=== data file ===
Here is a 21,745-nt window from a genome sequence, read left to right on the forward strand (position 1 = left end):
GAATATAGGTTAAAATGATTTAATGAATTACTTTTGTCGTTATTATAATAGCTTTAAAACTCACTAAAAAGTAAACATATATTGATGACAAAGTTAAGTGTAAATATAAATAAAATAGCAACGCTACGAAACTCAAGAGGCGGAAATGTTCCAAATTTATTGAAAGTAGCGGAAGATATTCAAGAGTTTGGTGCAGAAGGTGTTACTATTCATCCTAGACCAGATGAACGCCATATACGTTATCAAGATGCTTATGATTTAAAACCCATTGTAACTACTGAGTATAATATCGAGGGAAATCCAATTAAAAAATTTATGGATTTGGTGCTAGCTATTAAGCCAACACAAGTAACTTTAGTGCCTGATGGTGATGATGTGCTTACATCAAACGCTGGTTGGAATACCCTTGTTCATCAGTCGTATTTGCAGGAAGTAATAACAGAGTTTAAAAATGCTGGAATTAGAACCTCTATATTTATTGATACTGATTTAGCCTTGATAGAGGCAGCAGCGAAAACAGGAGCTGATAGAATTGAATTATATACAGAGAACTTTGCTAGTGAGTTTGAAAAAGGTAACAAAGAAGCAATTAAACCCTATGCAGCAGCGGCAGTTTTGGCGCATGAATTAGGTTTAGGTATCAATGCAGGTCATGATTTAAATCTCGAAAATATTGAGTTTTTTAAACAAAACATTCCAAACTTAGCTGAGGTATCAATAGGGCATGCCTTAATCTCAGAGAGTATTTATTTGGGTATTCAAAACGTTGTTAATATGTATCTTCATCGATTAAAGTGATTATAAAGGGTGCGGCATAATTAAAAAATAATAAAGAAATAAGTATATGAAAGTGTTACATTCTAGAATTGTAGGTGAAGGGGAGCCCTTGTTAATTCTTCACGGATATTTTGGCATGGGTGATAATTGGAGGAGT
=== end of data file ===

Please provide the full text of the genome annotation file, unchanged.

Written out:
Here is a 21,745-nt window from a genome sequence, read left to right on the forward strand (position 1 = left end):
GAATATAGGTTAAAATGATTTAATGAATTACTTTTGTCGTTATTATAATAGCTTTAAAACTCACTAAAAAGTAAACATATATTGATGACAAAGTTAAGTGTAAATATAAATAAAATAGCAACGCTACGAAACTCAAGAGGCGGAAATGTTCCAAATTTATTGAAAGTAGCGGAAGATATTCAAGAGTTTGGTGCAGAAGGTGTTACTATTCATCCTAGACCAGATGAACGCCATATACGTTATCAAGATGCTTATGATTTAAAACCCATTGTAACTACTGAGTATAATATCGAGGGAAATCCAATTAAAAAATTTATGGATTTGGTGCTAGCTATTAAGCCAACACAAGTAACTTTAGTGCCTGATGGTGATGATGTGCTTACATCAAACGCTGGTTGGAATACCCTTGTTCATCAGTCGTATTTGCAGGAAGTAATAACAGAGTTTAAAAATGCTGGAATTAGAACCTCTATATTTATTGATACTGATTTAGCCTTGATAGAGGCAGCAGCGAAAACAGGAGCTGATAGAATTGAATTATATACAGAGAACTTTGCTAGTGAGTTTGAAAAAGGTAACAAAGAAGCAATTAAACCCTATGCAGCAGCGGCAGTTTTGGCGCATGAATTAGGTTTAGGTATCAATGCAGGTCATGATTTAAATCTCGAAAATATTGAGTTTTTTAAACAAAACATTCCAAACTTAGCTGAGGTATCAATAGGGCATGCCTTAATCTCAGAGAGTATTTATTTGGGTATTCAAAACGTTGTTAATATGTATCTTCATCGATTAAAGTGATTATAAAGGGTGCGGCATAATTAAAAAATAATAAAGAAATAAGTATATGAAAGTGTTACATTCTAGAATTGTAGGTGAAGGGGAGCCCTTGTTAATTCTTCACGGATATTTTGGCATGGGTGATAATTGGAGGAGT